Health care worker and new employee Amber Blunk gets her first COVID-19 vaccination from Lauren Franklin at Nashville General Hospital in Nashville, Tenn., Friday, Aug. 20, 2021. This was her first shot. (AP Photo/John Partipilo)

Tennessee leads the nation in COVID-19 cases per capita since the start of the pandemic — as well as new cases over the past week — placing it at the center of the current coronavirus surge in the U.S.

As of Tuesday, Tennessee averaged 160 new daily COVID-19 cases per 100,000 residents over the past week, according to a state-by-state data analysis from The New York Times. That's a 78% increase in cases over 14 days.

The Times lists Sequatchie, McMinn and Bledsoe counties among the top 10 counties in the nation, averaging the most new daily cases per capita.

Neighboring Kentucky saw the second-highest number of new daily cases per capita in the past week, with an average of 118 new daily cases per 100,000 residents in the last seven days.

By comparison, the U.S. as a whole averaged 52 new daily cases per 100,000 residents in the same time period.

In addition to Tennessee and Kentucky, West Virginia, South Carolina, North Carolina and Georgia are among the top 10 states in the nation with the most cases per 100,000 residents in the past seven days, according to the analysis.

Much of Tennessee's current case surge can be attributed to a record-high number of new childhood cases. Experts blame the highly contagious delta variant, combined with low COVID-19 vaccination rates. They also cite a return to in-person activities, such as school, without protective measures, such as face masks.

(READ MORE: School-aged children make up a quarter of Hamilton County's new COVID-19 cases)

The analysis states that although Tennessee leads the nation in recent cases per capita, "after weeks of explosive growth, the rate of increase in new cases has started to slow."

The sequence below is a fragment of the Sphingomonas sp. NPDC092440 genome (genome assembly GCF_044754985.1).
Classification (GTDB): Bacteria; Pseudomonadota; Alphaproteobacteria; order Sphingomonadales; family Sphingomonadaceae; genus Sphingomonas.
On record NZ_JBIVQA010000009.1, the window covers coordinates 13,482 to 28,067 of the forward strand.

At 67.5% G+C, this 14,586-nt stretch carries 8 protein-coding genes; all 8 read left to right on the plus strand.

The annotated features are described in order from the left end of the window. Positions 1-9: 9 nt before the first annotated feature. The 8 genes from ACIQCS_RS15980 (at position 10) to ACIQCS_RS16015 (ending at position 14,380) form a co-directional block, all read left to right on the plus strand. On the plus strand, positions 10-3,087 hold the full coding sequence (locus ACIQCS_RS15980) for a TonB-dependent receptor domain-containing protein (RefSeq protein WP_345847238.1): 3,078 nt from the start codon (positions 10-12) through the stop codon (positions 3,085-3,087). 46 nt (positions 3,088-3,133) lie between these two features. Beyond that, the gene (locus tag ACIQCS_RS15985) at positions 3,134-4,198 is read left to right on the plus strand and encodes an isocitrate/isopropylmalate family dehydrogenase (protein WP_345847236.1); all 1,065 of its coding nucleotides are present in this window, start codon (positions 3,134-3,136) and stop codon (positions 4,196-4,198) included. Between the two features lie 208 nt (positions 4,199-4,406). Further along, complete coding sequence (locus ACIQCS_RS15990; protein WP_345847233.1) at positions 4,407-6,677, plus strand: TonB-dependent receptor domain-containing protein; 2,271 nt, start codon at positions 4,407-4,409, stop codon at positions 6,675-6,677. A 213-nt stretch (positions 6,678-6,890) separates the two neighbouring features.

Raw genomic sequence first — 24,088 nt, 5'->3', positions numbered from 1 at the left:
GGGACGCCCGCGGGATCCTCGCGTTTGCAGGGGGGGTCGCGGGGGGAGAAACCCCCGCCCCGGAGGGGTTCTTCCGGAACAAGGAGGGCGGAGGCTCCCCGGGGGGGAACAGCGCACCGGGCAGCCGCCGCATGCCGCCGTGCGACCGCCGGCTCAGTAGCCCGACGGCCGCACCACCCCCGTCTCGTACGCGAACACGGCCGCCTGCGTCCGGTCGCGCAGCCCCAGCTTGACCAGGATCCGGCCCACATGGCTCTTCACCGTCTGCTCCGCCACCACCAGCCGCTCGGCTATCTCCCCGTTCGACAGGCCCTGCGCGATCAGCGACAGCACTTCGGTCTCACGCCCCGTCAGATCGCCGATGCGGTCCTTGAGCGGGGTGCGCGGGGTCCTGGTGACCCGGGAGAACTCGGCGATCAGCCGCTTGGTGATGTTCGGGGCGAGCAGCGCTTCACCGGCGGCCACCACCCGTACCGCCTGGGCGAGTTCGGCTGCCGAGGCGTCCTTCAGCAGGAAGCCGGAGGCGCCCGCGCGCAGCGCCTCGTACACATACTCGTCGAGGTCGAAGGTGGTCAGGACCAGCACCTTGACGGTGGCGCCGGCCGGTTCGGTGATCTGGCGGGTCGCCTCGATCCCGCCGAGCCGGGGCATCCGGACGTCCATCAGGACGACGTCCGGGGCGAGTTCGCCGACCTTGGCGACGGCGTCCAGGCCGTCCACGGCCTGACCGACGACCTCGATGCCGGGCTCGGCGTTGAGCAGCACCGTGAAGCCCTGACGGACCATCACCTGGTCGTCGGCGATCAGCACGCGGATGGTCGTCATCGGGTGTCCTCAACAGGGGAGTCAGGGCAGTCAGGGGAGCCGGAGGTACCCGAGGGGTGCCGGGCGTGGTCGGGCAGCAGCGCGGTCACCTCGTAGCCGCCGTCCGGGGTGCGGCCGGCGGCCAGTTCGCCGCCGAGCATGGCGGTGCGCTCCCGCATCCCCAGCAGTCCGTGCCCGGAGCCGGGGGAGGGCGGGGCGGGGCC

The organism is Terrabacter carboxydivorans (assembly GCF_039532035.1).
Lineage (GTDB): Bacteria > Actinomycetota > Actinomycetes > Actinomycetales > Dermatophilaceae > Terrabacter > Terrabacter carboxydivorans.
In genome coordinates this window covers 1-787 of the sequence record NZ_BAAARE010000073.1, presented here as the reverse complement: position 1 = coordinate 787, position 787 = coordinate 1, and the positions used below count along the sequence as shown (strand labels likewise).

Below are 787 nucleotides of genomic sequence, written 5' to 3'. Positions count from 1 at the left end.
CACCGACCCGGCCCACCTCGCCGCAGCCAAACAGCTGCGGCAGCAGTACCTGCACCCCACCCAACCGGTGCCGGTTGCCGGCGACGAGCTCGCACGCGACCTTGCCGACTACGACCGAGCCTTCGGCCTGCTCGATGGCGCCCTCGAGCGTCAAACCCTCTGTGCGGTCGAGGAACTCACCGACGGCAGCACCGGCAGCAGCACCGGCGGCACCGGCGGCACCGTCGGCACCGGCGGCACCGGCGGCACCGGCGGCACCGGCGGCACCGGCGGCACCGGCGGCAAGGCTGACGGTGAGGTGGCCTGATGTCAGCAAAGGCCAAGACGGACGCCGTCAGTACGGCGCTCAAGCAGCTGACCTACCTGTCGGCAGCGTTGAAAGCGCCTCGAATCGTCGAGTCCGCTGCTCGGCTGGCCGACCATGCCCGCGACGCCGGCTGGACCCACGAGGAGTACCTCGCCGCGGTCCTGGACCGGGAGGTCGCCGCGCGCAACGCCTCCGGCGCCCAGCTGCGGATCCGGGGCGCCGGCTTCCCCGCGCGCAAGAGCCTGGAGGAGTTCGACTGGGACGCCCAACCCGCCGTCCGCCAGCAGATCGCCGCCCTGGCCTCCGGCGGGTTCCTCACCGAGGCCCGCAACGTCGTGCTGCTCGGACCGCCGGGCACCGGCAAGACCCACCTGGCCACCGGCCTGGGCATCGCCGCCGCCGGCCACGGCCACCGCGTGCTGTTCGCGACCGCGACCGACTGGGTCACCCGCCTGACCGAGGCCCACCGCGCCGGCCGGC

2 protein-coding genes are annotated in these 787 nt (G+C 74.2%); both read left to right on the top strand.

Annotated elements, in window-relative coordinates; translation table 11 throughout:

Though new case increases may be stabilizing for now, Tennessee hospitals are expected to face several more weeks if not more of record-breaking COVID-19 patient loads. That's because an infection can take time to progress to the point of needing acute care, and some coronavirus patients spend more than a month in the hospital recovering.

Hamilton County hospitals, which treat patients from across the Chattanooga region, saw a record-high 372 COVID-19 patients on Monday, including a record 99 patients in intensive care.

Overall COVID-19 hospitalizations in the county fell to 344 on Tuesday. However, local hospitalizations have stayed well above the 300 mark throughout September. The previous record for hospitalizations in the county was 280 on Aug. 31.

(READ MORE: National Guard assists Chattanooga hospitals as record COVID-19 surge forces elective procedure reduction)

Deaths because of the coronavirus are also seeing their sharpest increase since the deadly winter surge, with Hamilton County reporting at least 69 resident fatalities since the beginning of August, including three new deaths on Tuesday.

By comparison, Hamilton County reported a total of nine COVID-19 deaths in June and eight in July.

Coronavirus deaths across the United States are rising, as well, but hospitalizations and reports of new cases are starting to level off or decline, according to The New York Times.

"Around 1,500 coronavirus deaths are being reported across the country each day, the most since winter. More than 650,000 deaths have been linked to the pandemic in the United States," the Times reported.

The South has experienced the worst of the summer surge, while the highly contagious delta variant has so far had far less impact in some areas of the country, such as the Northeast and Upper Midwest.

Some Southern states that faced significant summer surges, such as Missouri, Arkansas and Mississippi, are beginning to see their outbreaks ease.

While confirmed cases are an important metric to understand where and when the COVID-19 pandemic is worsening or improving, it's important to look at them alongside other metrics, because case counts are dependent on how much testing is taking place. Confirmed cases should be viewed as an underestimate of the true disease burden, since not everyone who's infected gets tested.

Contact Elizabeth Fite at or follow her on Twitter @ecfite.